Forty-five seconds in to the Carolina Chocolate Drops’
set at the Henry Fonda Music Box
in Los Angeles last night, the tears came. Lord knows I cannot find tears in all sorts of situations where they would not only be deemed appropriate but in fact expected, but the right combination of notes on the right night with the right measure of sincerity and I’m a leaky boat. Probably not what the Drops are going for, I know – Rolling Stone Magazine describes their style as, “Dirt-floor-dance-electricity.”
I cried though because I thought of my mother and in turn, their mothers. I’m an Australian of a Papua New Guinean mother and Maori (the native New Zealanders) father and was raised in all three countries. Though educated in a predominantly white catholic girls’ school in Australia, my parents made a point to teach us the songs, the dances and the stories of our people, to keep our rich, cultural heritage alive and to keep strong our connection to our ancestors while forging ahead into a modern world.
The Carolina Chocolate Drops are three young, black musicians who, as a band, hail from North Carolina. Dom Flemons
, Rhiannon Giddens
, and Justin Robinson
are multi-instrumentalists and vocalists, primarily a string band that bring out the bones, jug and kazoo. Rhiannon studied opera, plays banjo and fiddle and has that same, soft-eyed pretty of Natalie Merchant
. Dom plays banjo and guitar and Justin was trained in classical violin from eight years of age. They are a young, modern voice of their own but also represent the tradition of black, string -band music. As Justin Robinson said, “Tradition is a guide, not a jailer. We play in an older tradition but we are modern musicians.” Amen.
The tears did eventually clear for me and I whooped, hollered and stomped with the rest of them. It might have been the shortest set on earth – they were there supporting Josh Ritter
after all – but you can rest assured that the audience squeezed the most they possibly could out of the energy pouring off stage.
I couldn’t quite see, but am sure I heard that the seated (for the most part) trio, were stomping on miked stomp boards, keeping that get-down beat going. I’d never seen anyone play bones
in real life before - two wooden sticks, emulating the bones they used to be made from - clacked together in the hand. They too reminded me of my mother, who would play the spoons
in her extended-family sing-songs. But Dom played the bones, clacking them all over the place with a jig and a smile.
The Carolina Chocolate Drops closed out with a cover of Blu Cantrell’s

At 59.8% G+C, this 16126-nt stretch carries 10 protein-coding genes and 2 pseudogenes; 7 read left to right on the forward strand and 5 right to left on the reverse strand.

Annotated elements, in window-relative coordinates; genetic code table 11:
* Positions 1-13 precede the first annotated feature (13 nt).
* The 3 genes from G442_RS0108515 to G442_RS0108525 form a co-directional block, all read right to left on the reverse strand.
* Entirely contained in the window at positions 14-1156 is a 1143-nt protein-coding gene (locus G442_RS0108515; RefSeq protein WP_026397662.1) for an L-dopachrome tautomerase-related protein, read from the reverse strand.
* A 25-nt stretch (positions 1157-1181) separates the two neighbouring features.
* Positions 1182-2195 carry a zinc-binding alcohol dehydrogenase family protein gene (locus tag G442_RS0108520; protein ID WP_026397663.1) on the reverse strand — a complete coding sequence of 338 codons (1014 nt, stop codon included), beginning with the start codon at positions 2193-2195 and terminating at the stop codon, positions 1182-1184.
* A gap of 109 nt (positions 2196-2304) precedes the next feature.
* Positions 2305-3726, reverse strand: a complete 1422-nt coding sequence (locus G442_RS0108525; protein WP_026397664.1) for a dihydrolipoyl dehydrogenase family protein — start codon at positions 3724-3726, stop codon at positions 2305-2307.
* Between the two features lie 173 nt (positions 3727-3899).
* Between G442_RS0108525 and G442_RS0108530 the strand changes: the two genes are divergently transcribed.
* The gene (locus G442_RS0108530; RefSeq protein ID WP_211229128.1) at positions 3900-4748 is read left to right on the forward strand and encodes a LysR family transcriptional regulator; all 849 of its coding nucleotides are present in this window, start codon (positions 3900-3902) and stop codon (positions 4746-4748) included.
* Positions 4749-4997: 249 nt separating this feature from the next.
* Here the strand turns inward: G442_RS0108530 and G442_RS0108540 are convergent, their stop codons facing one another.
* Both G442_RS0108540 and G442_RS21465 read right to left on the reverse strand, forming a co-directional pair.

“Hit ‘Em Up Style
” which was equal parts brilliant, equal parts humorous. Rhiannon - whose beautiful and powerful voice is usually used in a very understated fashion – was given the opportunity to belt it out. I don’t believe any one of us were remotely ready for them to leave the stage when they did.
From the first time I happened upon a Youtube video
of three, young black folk, singing the lyrics, “Corn bread and butter beans and you across the table, eatin’ them beans and makin’ love as long as I am able” I was in love. No question. I scoured their tour dates frequently, hoping they’d add dates in Los Angeles, to no avail for a long time.
In Austin this year for South by South West, I learned that the Carolina Chocolate Drops would be playing a set at the beautiful Driskill Hotel
– a favorite cocktail stop for me on the SXSW
circuit. It was not to be as the band I was to sing in, picked up a gig last-minute at the very same time, at Big Red Sun
. I lamented that for months.
I’m from a part of the world as far away as you can get from a jug band. About as far away as the Drops grew up from a corroboree
. So anything I know about the music they make and its history, I learned from records and books. I’ve read Robert Palmers’
, “Deep Blues
” which does not make me an expert, but it is where I learned much more about the Banjo, its journey from Africa, the romance that started between it and the Irish fiddle and the beautiful new music they made together which was the birth of sounds distinctly American, that went on to be revered across the world.
I also read that these three young musicians traveled every Thursday night to sit with 80-something-year-old fiddler, Joe Thompson
in his home in Mebane, North Carolina. I read that it was during the summer and fall of 2005 that old Joe Thompson passed on the knowledge to the Drops, that he had inherited from generations of family - who honed their skills at night after back-breaking field-work all day.
And all this is why I cried. My mother would have been proud of these young folk, keeping their heritage alive making new from old in the very best of ways. I’ve eaten catfish in a juke joint in Mississippi and danced the night away. I’ve sat on the back porch of a shack on Hopson Plantation
, in Clarksdale
and felt the spirit of those passed in the gentle creak-slam of the screen door. I’ve heard the wind in the cotton fields sing a sad, sad song. And it was when the Chocolate Drops launched into their third song, a haunting, instrumental beauty, with a lonely violin called, “Snowdon’s Jig
” I knew my mama would say, “They are calling the spirits of their ancestors. You can feel them.”